The release of “Raya and the Last Dragon” on March 5 is Disney’s first try at a simultaneous theatrical and streaming debut in the U.S. and selected territories where Disney+ is available.
But unlike Warner Bros., whose entire 2021 slate will stream on HBO Max at no extra charge, those already paying for Disney+ to watch “Raya” must pay the same $30 “Premier Access” fee applied to the Sept. 2020 release of “Mulan,” which was kept out of U.S. theaters due to the pandemic.
This is another bold bet for Disney, but the company has valid reasons to test the surcharge and potentially use it for future films.
Disney+ Has Grown Remarkably, But U.S. Is Still Its Biggest Market
The “Mulan” release is said to have earned Disney around $90 million in its first two weeks on Disney+ via the surcharge but failed to bring in the number of subscribers the company wanted, per The Information.
However, Disney+ now boasts 95 million global subscribers, with the vast bulk of subs split between the U.S. and India, as Europe and Latin America account for less than a third of worldwide subs.
Even then, Indian sign-ups account for around $0.70 per every $5 from U.S. sign-ups, per The Information’s calculations.
Maximizing U.S. revenue is therefore pivotal for the financial health of Disney’s streaming division as it seeks to gain more prominence across Europe via foreign originals in order to better generate revenue from a region where Netflix already has a firm international presence.
While Pixar’s “Soul” did quite well on Disney+ as the most streamed film on SVODs in December, the substantial increase in subs seen over the last few months should make it worthwhile to test the surcharge again for a studio film, especially since “Raya” is a new IP from less-lauded Disney Animation Studios that doesn’t have the same degree of hype as the studio’s more well known properties.
This will allow Disney to assess the worth of a streaming surcharge at least once more before committing to a unilateral approach for its film studio’s titles in 2021 as WarnerMedia, NBCUniversal and ViacomCBS have with theirs.
Adopting Warner Bros.’ Model Would Weaken Box Office Performance
As the first Warner Bros. title to hit HBO Max and theaters at the same time, “Wonder Woman 1984” has failed to pass $50 million at the domestic box office two months after its Dec. 25 release, as opposed to the $58 million nabbed by “Tenet,” which had a Sept. 3 release exclusive to cinemas.
If the sequel to “Wonder Woman,” a film that grossed $100 million domestically in its opening weekend, can’t make as much as the standalone, non-superhero “Tenet” when it’s made available to watch with a streaming subscription at no extra cost, Disney has taken note.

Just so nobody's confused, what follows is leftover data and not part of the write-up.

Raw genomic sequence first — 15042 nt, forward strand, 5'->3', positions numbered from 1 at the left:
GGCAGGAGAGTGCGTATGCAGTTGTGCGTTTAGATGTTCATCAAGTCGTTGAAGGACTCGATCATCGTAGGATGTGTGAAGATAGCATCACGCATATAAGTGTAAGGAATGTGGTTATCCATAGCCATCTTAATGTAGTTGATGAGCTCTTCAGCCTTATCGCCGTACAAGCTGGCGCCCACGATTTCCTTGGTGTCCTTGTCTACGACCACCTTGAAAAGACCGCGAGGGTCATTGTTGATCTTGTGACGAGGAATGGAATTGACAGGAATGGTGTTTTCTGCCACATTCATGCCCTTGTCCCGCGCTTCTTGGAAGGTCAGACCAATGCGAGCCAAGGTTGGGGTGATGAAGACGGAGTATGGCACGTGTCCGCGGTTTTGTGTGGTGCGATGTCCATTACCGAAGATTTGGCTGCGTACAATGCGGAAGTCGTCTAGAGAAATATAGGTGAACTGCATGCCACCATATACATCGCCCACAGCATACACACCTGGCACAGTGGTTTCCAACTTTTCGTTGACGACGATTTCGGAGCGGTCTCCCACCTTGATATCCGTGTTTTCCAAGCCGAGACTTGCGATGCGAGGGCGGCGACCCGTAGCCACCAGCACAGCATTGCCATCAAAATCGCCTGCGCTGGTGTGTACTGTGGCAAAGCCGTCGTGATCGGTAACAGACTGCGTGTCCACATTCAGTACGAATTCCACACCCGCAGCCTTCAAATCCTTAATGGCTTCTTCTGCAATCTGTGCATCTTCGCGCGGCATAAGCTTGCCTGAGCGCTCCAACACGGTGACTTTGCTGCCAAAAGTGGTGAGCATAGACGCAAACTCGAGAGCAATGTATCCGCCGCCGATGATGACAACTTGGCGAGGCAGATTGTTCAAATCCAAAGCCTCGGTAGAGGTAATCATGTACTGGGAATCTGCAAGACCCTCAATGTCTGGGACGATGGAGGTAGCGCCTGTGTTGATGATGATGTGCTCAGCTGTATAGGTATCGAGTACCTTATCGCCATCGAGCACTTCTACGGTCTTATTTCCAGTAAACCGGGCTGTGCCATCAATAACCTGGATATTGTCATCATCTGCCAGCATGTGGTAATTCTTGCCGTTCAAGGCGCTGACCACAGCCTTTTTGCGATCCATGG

Warner Bros. must bear this brunt of box office loss, as WarnerMedia has a vast need to boost HBO Max given that only 17 million of 38 million subs have activated its streaming app, a stark contrast to how well Disney+ is doing.
Still, “Tom and Jerry,” which hit theaters and SVOD Feb. 26, had a surprisingly good opening weekend, already surpassing each of the cumulative grosses earned by the other two Warner Bros. films released in 2021.
On top of that, the recent news of NYC getting the go-ahead to reopen cinemas means a top theatrical market will be available again for Disney films, albeit under the constraints of a 25% capacity limit.
Since COVID cases are likely to persist into 2022, it’s reasonable to expect more studio films from Disney will get streaming releases alongside theatrical runs. CEO Bob Chapek reiterated during yesterday’s Morgan Stanley Q&A that “Premier Access” on Disney+ is a tentative strategy in light of COVID and that the company doesn’t want to “cut the legs off” theatrical runs.
Continuing to send select studio titles to Disney+ with a surcharge may be the necessary compromise needed to keep revenue up without completely tarnishing box office performance at a time when the box office could finally be making a slow return to normal.
Disney+ Has Marvel Might to Flex in 2021 Thanks to Series, Not Films
There are currently three Marvel Cinematic Universe films scheduled to hit theaters in 2021, noted in red in the chart below.
While having the ability to stream new MCU films for free would be a major selling point for potential Disney+ subscribers, long-anticipated MCU original series have begun streaming on the service.
“WandaVision” wraps its debut season Friday on Disney+ and was the most viewed title across SVODs in January, per TVision estimates.
The first of five MCU shows scheduled or expected for Disney+ in 2021, “WandaVision” also ended Disney’s MCU hiatus following the record-breaking domination of “Avengers: Endgame” at the box office in 2019.
Many of these series feature A-list actors reprising their characters from MCU films, therefore comprising massive incentive for Marvel enthusiasts to subscribe to Disney+.
While the chances of “Black Widow” debuting on Disney+ may be slim following remarks from Chapek in February, “Shang-Chi” and “Eternals” are new MCU entrants that aren’t led by familiar characters.
With Disney+ finally able to air series it has promised since before it even had a name, maintaining a surcharge for studio films that get streaming releases won’t slow the service’s continuous ascent up the SVOD ladder, nor remove all incentive for moviegoers to see those films in theaters, should they choose that risk.
Rather, the availability of these films to stream with an asterisk will simply complement what Disney+ sold itself on being in the first place.